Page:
Dan DoggendorfThe biggest threat is risks you think you have managed are not managed at all so you and your executive team have a completely false sense of security. This is even worse than not having any tool in place. With no tool in place, you at least know you have a vulnerability. There several ways to ensure a tool is doing what it is supposed to do. 1. Product Selection - when selecting a tool, do not focus on what a tool can do. Focus on what you want the tool to do. You drive the direction of the sales demo, not the sales team. 2. Product Implementation - use professional services to implement and configure the solution. Your team should be right there with them as a knowledge transfer session but the professional who installs and configures the product every day should drive the install, not someone who wants to learn. 3. Trusted Partners - find yourself a trusted partner(s) who can help guide you. This should consist of product testing labs partners, advisors who live and breathe the space daily, and resellers with a strong engineering team.
Javier MedinaYou should build a lab, try the tools and analyze the traffic and behavior with a traffic analizer like wireshark and any sandbox or edr that shows you what the tools do, but all this should be outside your production environment, use tools that has been released by the company provider and not third party downloads or unknown or untrusted sources.
Jan 04 2021
Do you have recommendations for the best SIEM tool to invest in for a large financial services provider? What particular features of your recommended tool make it the best choice?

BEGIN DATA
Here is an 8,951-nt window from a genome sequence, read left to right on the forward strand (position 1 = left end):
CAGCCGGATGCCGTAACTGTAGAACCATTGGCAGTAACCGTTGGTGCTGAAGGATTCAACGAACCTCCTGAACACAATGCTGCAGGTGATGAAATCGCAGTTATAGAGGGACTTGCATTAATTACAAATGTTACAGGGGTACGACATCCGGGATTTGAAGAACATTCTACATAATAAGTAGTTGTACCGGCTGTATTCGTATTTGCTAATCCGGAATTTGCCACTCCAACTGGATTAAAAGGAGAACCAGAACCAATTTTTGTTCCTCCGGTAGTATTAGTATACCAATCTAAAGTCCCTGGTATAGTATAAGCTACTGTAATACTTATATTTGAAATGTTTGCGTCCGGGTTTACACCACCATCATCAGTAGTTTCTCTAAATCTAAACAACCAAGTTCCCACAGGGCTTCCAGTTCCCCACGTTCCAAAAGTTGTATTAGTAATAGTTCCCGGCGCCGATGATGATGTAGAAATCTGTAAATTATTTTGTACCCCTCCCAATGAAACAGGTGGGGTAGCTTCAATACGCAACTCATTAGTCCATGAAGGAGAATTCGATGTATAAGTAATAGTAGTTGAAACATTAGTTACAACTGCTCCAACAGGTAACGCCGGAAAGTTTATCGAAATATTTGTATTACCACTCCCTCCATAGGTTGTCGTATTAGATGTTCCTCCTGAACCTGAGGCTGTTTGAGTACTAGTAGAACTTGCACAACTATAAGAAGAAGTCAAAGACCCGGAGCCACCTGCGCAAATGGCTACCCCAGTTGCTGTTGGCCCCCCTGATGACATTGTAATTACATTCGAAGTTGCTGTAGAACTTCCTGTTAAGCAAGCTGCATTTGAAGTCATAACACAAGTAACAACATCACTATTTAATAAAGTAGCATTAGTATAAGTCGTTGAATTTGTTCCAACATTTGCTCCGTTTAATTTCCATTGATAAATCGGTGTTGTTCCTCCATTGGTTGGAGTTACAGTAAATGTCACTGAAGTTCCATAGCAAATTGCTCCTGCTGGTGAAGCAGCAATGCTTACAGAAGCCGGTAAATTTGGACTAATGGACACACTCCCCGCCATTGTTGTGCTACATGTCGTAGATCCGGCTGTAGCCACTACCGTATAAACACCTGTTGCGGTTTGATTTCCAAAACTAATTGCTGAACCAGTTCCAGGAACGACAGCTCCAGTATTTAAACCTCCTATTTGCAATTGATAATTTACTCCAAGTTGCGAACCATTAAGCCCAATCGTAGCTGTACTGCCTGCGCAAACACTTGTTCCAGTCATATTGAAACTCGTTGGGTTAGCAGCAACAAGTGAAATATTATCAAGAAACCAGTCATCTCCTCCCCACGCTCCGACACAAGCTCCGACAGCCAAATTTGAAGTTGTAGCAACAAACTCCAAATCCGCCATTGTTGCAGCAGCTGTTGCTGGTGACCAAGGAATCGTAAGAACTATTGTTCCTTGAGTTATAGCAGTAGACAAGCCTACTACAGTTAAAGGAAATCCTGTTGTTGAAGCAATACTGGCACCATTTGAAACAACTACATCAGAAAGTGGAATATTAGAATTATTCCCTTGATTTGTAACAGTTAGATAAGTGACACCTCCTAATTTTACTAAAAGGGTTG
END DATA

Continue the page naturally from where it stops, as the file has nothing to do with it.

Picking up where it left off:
Abhishek RVRK SharmaHello, First off, look for a SIEM that offers customized content for financial services. Use cases such as SWIFT fraud, insider threat and data exfiltration, trade surveillance are the sort of support you should be looking for. I work for Securonix, and our solution has content tailor-made for the financial services industry. Specific financial services firms may have different requirements, but our prebuilt content provides broad coverage. Needless to say, I would recommend Securonix, but one aspect to consider with any solution - for financial services, the creation of new threats is much faster than for other industries. Consider a SIEM tool with strong analytics (UEBA) pedigree and good data ingestion and scaling capabilities.
Daniel SichelI would take a long hard look at IBM QRadar. The user behavior analytics will give you insight into insider activity. You will want to run CIS internals on your endpoints and get detailed logs using their Wincollect server functionality. Using that alongside of something like Varonis and a decent DLP solution will give you complete insight into what your users are doing, when they did it, and what information was involved. Installing it is easy configuring it is formidable but the results will give you attribution and specificity. In addition the capabilities of QRadar allow the development of specific use cases that will detect anomalous behavior and provide excellent IOAS and IOCs.
I work at mid-sized enterprise bank. I am researching SIEM solutions. Which is the best tool for security information and event management: Arcsight or Securonix?
Abhishek RVRK SharmaThat is kind of like asking - I want a car, what would you recommend? your choice of SIEM should be determined by - your use cases, your budget and your available resources. Securonix (I work here) is a cloud-native full functionality SIEM recognized by Gartner as a top 3 leader in their MQ for 2020. As a pioneer for UEBA tech, the Securonix SIEM platform deeply integrates advanced UEBA into SIEM functionality. The platform also offers custom content for financial institutions, with pre-built content for use cases such as SWIFT system protection and trade surveillance. I don't know much about ArcSight, so I won't comment, but it always helps to have a SIEM that has custom content for your industry, which is regularly updated and maintained. Being cloud-native also enables better public cloud integration.